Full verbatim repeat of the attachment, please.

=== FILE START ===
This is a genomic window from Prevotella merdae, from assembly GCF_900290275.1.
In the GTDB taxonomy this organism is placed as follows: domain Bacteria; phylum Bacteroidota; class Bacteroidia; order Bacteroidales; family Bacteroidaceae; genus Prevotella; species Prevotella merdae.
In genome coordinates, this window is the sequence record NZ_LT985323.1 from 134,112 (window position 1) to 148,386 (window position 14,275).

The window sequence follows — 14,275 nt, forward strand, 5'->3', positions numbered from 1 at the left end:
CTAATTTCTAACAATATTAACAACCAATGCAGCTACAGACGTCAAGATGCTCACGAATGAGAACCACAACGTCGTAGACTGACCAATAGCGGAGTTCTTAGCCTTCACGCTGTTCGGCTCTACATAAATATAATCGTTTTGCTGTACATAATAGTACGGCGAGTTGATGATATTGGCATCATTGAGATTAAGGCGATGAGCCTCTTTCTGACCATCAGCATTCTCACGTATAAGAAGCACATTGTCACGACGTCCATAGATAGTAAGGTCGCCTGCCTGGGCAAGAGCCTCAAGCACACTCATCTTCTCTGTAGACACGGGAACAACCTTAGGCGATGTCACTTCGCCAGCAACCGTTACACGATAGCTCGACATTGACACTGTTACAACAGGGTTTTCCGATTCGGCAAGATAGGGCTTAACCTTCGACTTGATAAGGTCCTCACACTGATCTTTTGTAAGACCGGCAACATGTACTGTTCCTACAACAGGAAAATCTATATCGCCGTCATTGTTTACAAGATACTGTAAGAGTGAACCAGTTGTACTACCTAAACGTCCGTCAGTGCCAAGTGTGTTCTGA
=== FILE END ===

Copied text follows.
This is a genomic window from Prevotella merdae, from assembly GCF_900290275.1.
In the GTDB taxonomy this organism is placed as follows: domain Bacteria; phylum Bacteroidota; class Bacteroidia; order Bacteroidales; family Bacteroidaceae; genus Prevotella; species Prevotella merdae.
In genome coordinates, this window is the sequence record NZ_LT985323.1 from 134,112 (window position 1) to 148,386 (window position 14,275).

The window sequence follows — 14,275 nt, forward strand, 5'->3', positions numbered from 1 at the left end:
CTAATTTCTAACAATATTAACAACCAATGCAGCTACAGACGTCAAGATGCTCACGAATGAGAACCACAACGTCGTAGACTGACCAATAGCGGAGTTCTTAGCCTTCACGCTGTTCGGCTCTACATAAATATAATCGTTTTGCTGTACATAATAGTACGGCGAGTTGATGATATTGGCATCATTGAGATTAAGGCGATGAGCCTCTTTCTGACCATCAGCATTCTCACGTATAAGAAGCACATTGTCACGACGTCCATAGATAGTAAGGTCGCCTGCCTGGGCAAGAGCCTCAAGCACACTCATCTTCTCTGTAGACACGGGAACAACCTTAGGCGATGTCACTTCGCCAGCAACCGTTACACGATAGCTCGACATTGACACTGTTACAACAGGGTTTTCCGATTCGGCAAGATAGGGCTTAACCTTCGACTTGATAAGGTCCTCACACTGATCTTTTGTAAGACCGGCAACATGTACTGTTCCTACAACAGGAAAATCTATATCGCCGTCATTGTTTACAAGATACTGTAAGAGTGAACCAGTTGTACTACCTAAACGTCCGTCAGTGCCAAGTGTGTTCTGA